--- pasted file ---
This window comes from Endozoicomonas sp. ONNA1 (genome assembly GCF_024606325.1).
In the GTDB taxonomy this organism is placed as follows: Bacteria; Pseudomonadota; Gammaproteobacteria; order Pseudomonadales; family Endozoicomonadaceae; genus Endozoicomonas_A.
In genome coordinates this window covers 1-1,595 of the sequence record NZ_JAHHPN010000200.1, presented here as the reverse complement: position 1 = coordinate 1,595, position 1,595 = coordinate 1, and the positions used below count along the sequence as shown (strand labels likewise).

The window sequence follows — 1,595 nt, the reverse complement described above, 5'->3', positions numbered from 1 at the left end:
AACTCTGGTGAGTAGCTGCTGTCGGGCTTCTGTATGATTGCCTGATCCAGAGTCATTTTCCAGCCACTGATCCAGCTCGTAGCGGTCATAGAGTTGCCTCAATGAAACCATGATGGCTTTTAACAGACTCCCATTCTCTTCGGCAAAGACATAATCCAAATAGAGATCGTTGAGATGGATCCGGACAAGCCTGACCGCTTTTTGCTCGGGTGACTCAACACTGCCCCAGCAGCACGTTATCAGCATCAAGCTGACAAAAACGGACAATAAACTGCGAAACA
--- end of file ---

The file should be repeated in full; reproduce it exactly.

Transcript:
This window comes from Endozoicomonas sp. ONNA1 (genome assembly GCF_024606325.1).
In the GTDB taxonomy this organism is placed as follows: Bacteria; Pseudomonadota; Gammaproteobacteria; order Pseudomonadales; family Endozoicomonadaceae; genus Endozoicomonas_A.
In genome coordinates this window covers 1-1,595 of the sequence record NZ_JAHHPN010000200.1, presented here as the reverse complement: position 1 = coordinate 1,595, position 1,595 = coordinate 1, and the positions used below count along the sequence as shown (strand labels likewise).

The window sequence follows — 1,595 nt, the reverse complement described above, 5'->3', positions numbered from 1 at the left end:
AACTCTGGTGAGTAGCTGCTGTCGGGCTTCTGTATGATTGCCTGATCCAGAGTCATTTTCCAGCCACTGATCCAGCTCGTAGCGGTCATAGAGTTGCCTCAATGAAACCATGATGGCTTTTAACAGACTCCCATTCTCTTCGGCAAAGACATAATCCAAATAGAGATCGTTGAGATGGATCCGGACAAGCCTGACCGCTTTTTGCTCGGGTGACTCAACACTGCCCCAGCAGCACGTTATCAGCATCAAGCTGACAAAAACGGACAATAAACTGCGAAACA